ALL AH WE IS ONE: Personal vs Public Interest
AN ARTICLE in the last SUNDAY SUN by Caswell Franklyn has touched upon a central problem of governance in the contemporary Caribbean: the tendency of elected government officials to place their personal interests above the public good.
Specifically, Franklyn has characterised the MPs and Cabinet ministers in the current governing Democratic Labour Party in Barbados as being interested primarily in qualifying for their parliamentary and ministerial pensions.
In making his case, Franklyn points to the fact that the “Senate appointment of lawmakers, who lost their seats in 2013, and their subsequent ministerial appointments to a severely bloated Cabinet will serve to qualify them for pensions”.
In a week where large sections of a statutory corporation were forced into “early retirement”, Franklyn observes that “it is interesting to note that when [qualifying parliamentarians] pass away their widows and children qualify for a survivor’s pension but a similar survivor’s pension was abolished for public officers in 1980”.
Further, in a context where the central planks of Government’s economic policy have included public sector layoffs, the view of Government parliamentarians as focused largely on securing their pensions, cannot be denied treatment as a “good governance” question.
It is certainly a central issue relevant to discussions of “good governance” when in the middle of a severe economic crisis with unprecedented developmental challenges, and when the public is forced to bear the weight of adjustment, elected parliamentarians are seen placing the public good beneath a selfish, material question like the securing of a pension.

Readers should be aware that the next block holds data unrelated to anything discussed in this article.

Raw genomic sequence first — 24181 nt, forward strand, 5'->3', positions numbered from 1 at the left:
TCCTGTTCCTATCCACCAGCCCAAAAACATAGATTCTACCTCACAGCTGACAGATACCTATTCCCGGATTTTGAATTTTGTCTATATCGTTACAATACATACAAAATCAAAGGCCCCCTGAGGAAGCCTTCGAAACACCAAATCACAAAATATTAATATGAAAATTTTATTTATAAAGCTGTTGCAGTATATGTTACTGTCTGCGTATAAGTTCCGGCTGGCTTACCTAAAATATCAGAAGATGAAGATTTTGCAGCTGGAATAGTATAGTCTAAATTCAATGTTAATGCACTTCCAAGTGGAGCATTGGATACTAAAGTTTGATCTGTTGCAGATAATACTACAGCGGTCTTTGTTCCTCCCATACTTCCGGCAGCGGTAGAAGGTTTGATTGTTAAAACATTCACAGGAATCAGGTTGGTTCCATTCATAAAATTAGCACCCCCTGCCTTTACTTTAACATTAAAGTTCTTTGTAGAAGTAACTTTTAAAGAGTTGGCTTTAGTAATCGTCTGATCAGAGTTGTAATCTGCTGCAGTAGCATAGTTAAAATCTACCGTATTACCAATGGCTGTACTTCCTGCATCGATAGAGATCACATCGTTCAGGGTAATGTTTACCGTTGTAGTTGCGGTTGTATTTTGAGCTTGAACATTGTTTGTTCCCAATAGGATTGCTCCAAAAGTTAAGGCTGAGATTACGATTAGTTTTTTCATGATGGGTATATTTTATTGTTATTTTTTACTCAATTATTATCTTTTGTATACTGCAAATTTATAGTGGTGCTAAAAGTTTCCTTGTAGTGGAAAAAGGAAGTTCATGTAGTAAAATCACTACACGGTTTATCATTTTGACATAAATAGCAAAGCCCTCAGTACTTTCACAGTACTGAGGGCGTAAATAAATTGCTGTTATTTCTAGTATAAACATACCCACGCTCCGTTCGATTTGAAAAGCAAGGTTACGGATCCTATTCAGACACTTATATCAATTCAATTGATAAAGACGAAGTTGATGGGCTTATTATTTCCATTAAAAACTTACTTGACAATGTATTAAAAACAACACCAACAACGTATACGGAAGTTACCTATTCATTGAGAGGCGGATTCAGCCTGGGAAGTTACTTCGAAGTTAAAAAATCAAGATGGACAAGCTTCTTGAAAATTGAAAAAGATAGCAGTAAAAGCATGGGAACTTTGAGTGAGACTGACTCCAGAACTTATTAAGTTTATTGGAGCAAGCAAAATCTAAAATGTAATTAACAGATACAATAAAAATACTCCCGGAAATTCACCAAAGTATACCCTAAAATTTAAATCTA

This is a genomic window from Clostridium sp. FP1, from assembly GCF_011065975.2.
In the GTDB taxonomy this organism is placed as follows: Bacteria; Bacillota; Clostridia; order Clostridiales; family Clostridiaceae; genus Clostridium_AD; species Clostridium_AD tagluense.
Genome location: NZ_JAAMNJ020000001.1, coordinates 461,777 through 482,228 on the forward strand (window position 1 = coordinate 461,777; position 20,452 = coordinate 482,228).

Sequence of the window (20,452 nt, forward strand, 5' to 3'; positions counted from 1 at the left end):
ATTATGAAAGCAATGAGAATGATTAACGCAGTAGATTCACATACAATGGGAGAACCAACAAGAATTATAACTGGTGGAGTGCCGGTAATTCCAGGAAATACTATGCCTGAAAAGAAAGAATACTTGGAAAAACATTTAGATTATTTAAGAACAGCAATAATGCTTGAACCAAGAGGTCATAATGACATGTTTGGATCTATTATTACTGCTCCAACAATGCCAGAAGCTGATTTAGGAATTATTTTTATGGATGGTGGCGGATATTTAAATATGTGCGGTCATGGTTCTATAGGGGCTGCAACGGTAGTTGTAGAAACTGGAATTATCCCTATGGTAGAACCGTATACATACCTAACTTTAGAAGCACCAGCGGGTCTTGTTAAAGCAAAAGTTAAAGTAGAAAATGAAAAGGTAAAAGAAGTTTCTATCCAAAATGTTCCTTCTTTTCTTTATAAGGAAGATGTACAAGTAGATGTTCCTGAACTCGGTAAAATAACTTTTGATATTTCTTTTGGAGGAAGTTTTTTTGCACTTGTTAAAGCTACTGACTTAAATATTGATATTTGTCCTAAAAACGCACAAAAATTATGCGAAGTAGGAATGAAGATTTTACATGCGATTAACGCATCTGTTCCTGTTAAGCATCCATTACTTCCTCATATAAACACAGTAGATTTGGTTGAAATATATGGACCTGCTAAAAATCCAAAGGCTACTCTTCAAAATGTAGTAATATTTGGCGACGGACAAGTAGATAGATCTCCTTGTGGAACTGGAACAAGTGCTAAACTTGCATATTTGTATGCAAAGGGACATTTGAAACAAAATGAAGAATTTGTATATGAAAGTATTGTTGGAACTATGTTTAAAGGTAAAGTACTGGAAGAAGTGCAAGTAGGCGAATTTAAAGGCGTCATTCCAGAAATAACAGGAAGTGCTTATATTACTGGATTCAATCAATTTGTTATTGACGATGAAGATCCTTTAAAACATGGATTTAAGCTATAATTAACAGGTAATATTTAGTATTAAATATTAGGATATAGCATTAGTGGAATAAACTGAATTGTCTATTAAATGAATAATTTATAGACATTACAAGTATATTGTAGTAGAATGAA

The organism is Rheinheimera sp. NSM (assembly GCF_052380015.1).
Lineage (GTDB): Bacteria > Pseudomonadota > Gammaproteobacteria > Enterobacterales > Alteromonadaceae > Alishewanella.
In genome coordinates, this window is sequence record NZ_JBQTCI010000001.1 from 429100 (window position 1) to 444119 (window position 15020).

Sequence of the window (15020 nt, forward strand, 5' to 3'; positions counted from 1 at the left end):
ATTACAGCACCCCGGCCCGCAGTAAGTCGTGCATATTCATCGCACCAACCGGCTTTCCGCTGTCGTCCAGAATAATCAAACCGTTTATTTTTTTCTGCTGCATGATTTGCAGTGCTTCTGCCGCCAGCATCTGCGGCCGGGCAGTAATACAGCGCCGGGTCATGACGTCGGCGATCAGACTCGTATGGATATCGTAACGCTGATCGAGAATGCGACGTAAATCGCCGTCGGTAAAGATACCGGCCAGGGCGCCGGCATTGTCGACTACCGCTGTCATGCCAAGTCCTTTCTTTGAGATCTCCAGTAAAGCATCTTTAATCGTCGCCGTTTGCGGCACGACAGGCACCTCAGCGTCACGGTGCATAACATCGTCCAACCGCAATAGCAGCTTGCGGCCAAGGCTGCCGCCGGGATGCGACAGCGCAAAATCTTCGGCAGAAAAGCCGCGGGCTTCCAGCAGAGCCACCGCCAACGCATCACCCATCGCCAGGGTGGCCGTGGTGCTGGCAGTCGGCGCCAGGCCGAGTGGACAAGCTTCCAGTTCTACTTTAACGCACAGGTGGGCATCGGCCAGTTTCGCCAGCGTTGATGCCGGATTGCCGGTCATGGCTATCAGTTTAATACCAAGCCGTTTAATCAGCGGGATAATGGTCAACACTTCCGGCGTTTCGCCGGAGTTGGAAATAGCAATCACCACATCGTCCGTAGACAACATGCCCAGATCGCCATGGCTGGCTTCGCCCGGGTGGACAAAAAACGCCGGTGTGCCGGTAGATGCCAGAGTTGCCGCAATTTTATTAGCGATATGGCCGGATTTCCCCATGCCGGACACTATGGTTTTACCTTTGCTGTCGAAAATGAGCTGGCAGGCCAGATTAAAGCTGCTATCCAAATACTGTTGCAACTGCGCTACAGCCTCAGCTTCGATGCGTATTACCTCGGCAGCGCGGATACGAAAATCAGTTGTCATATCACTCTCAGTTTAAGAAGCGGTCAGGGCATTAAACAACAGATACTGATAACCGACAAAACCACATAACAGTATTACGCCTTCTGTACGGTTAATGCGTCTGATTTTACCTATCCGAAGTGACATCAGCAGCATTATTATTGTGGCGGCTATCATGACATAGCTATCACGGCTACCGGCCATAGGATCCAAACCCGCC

What is even more interesting about Franklyn’s reflections is the fact that they coincide with one of the oldest questions raised into the question “who is fit to govern” or the “best type of government”. Students of politics would recognise immediately that Franklyn’s insistence that our lawmakers should place public interest over private gain was precisely the question which motivated the ancient Greek philosopher Plato, when he penned The Republic.
Interestingly, Plato felt that the one way to ensure good governance was to make “government” as materially unattractive as possible to avoid the presence of individualistic opportunists. Plato insisted that such types should be offered a “better life” than they would get in government. In that way, only the “best” types would sacrifice themselves for public service.
Sadly, the Caribbean has not done very well in making public life unattractive. The perks of public office often outweigh what is offered elsewhere. Moreover, our public officials have resisted any attempts at “making public life unattractive”. Note how easily the Integrity in Public Life Bill was buried in Barbados. Thus, genuine sacrifice is no longer a feature of our rulers.
As lamented by Franklyn, “I am yet to hear of one that has sacrificed a lucrative private sector career to give public service”. They are better off, but governance poorer.
• Tennyson Joseph is a political scientist at the University of the West Indies Cave Hill Campus, specialising in regional affairs.